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The Role of Climate Variability in Duck Population Ecology



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Climate change is having profound impacts on animal populations globally, and is expected to become a stronger stressor in future, influencing abundance and persistence of many species. In northern hemisphere bird populations, local weather and climate cycles play important roles via effects on components of individual fitness (i.e., survival and reproductive success), and thus annual fluctuations in population sizes. I used congruent long-term data for duck populations, individuals, and climatic variables to test hypotheses about the relative roles of climate and other factors in population dynamics, variation in vital rates, and timing of breeding. Where possible I used interspecific comparisons to evaluate whether responses were mediated by life-history traits. First, I examined annual variation in the timing, length, and productivity of growing seasons on duck population growth rates in North American boreal forest, 1982-2013. I found limited evidence that spring phenology, growing season length or productivity influenced annual population growth rates, and effects were not always in the direction predicted based on species-specific timing of breeding. Second, I evaluated impacts and potential synchronizing forces of shared trends in temperature and precipitation on widely separated populations of ecologically equivalent duck species in North America and western Europe, 1976-2011. Several duck species-pairs shared increasing time trends but growth rates were not synchronized among years. This pattern of shared trends but no annual synchrony was mirrored in climate variables recorded over the major breeding areas on each continent. Third, at the individual-level, I found that ducklings of a late-breeding species, lesser scaup (Aythya affinis), had slower growth rates when hatched late relative to their cohort but I detected no effect of spring phenology. Hatch date effects did not carryover to influence postfledging survival. In contrast, a negative effect of conspecific density on prefledging growth seemed to carryover to influence postfledging survival, and possibly first-year breeding probability. Fourth, examining breeding dates of individually marked females, I found that early-nesting species tracked spring phenology, while late-nesting species did not. Yet, annual variation in the timing of breeding in late-nesting species suggests that females respond to other unmeasured cues not related to spring phenology. Collectively, results indicate that individual ducks are resilient to annual fluctuations in climatic drivers, so populations respond more strongly to sustained long-term trends in climate cycles. Species I studied have varying capacity to respond to annual phenological cues, but it may be that density dependence in vital rates mediates adverse environmental effects that occur in only one season. Therefore, climate trends that impact per capita resource availability (e.g., wetland area, food quality and quantity) may be the primary concern for conservationists assuming that annual climatic fluctuations remain within the range observed during my study periods. Experimental studies that manipulate environmental variables may be necessary to gain further insights into how ducks will respond to climate change predicted in this century.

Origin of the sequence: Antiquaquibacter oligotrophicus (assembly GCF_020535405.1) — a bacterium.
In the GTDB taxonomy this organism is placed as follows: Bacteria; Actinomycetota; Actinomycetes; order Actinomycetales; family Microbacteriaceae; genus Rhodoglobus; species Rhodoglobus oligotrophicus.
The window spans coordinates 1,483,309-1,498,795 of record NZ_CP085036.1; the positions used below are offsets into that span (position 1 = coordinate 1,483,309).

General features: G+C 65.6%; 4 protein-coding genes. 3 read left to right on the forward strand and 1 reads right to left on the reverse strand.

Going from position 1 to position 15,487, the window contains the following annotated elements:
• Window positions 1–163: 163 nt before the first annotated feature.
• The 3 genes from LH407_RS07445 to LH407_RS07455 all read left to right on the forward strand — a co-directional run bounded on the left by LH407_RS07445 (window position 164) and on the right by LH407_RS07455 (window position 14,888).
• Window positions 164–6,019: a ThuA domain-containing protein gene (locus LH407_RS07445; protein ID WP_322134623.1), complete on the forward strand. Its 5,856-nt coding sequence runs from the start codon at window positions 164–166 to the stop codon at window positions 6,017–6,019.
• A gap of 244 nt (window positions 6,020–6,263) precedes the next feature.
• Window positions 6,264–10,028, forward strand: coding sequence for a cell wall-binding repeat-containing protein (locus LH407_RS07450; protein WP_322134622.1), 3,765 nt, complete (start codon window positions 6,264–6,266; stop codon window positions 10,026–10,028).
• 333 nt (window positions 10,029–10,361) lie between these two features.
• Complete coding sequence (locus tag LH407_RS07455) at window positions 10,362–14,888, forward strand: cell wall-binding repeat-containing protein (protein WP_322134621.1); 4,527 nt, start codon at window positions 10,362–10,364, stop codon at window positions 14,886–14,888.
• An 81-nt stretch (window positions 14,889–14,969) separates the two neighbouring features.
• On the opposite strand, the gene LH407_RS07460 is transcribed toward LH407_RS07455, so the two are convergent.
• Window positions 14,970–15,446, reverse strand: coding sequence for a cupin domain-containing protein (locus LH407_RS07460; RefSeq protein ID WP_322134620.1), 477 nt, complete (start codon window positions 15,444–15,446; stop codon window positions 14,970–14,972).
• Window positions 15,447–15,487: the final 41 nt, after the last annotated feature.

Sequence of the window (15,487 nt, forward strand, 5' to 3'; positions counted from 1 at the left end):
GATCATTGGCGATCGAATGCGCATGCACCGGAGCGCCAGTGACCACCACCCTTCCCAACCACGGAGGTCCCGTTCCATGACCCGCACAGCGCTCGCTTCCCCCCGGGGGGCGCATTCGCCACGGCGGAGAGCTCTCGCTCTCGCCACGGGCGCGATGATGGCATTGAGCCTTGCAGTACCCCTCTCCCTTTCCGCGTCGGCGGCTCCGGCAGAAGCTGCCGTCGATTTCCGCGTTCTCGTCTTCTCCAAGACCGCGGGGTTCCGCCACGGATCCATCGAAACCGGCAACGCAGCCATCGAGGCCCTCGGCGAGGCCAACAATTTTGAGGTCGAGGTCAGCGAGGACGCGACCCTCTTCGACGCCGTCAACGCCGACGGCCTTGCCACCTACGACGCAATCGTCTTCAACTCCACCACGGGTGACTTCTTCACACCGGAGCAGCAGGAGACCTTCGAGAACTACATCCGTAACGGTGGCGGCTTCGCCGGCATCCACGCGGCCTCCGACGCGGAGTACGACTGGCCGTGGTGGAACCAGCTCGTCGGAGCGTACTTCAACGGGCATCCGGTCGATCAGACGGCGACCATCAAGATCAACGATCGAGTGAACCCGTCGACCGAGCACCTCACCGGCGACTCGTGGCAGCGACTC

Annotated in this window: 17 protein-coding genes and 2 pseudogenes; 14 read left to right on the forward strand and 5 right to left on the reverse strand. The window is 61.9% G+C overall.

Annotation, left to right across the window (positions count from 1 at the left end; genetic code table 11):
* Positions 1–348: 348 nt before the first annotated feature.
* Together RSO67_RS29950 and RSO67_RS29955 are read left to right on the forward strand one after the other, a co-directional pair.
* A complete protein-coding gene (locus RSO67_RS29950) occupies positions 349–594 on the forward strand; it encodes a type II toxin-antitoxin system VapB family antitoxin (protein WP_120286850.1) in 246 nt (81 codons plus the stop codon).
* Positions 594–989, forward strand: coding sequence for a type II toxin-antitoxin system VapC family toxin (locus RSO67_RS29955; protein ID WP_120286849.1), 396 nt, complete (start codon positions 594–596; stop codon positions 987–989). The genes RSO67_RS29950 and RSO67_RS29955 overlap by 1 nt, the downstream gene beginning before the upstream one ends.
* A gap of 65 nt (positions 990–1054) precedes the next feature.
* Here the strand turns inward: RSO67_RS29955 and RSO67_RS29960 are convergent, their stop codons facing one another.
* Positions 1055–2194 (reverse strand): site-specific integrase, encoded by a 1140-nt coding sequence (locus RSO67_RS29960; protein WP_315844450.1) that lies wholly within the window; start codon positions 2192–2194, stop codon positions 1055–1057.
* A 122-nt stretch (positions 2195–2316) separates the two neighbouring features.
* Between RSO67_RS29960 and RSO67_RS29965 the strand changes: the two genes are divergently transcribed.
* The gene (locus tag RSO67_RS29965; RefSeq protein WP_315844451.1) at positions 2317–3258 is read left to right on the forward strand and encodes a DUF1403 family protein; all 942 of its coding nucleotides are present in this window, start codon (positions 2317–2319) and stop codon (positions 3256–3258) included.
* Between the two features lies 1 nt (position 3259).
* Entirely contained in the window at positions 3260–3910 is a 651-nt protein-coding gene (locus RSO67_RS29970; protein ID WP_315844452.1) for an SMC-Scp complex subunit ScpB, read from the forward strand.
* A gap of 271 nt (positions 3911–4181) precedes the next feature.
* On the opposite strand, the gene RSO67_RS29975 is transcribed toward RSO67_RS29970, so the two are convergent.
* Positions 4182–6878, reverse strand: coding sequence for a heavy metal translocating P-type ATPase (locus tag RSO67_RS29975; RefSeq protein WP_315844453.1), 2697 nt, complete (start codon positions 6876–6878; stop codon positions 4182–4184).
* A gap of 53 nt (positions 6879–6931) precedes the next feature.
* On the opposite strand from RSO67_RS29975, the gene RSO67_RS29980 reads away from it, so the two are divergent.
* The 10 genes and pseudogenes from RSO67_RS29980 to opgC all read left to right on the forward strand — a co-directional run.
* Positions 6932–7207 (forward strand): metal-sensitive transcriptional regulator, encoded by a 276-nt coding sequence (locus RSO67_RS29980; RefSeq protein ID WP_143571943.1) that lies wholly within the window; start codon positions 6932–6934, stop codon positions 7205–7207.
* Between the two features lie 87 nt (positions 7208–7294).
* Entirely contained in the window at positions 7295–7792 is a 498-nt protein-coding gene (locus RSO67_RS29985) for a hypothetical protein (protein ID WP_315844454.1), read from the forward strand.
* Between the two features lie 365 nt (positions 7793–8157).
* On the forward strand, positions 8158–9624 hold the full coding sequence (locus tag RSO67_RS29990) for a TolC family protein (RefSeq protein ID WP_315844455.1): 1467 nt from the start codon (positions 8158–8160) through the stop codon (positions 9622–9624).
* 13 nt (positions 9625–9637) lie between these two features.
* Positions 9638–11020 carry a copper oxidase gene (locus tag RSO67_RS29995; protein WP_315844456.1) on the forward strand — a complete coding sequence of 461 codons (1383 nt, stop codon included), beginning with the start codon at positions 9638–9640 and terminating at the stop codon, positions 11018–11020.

Anatidae, population ecology, demography, climate, climate variability



Doctor of Philosophy (Ph.D.)






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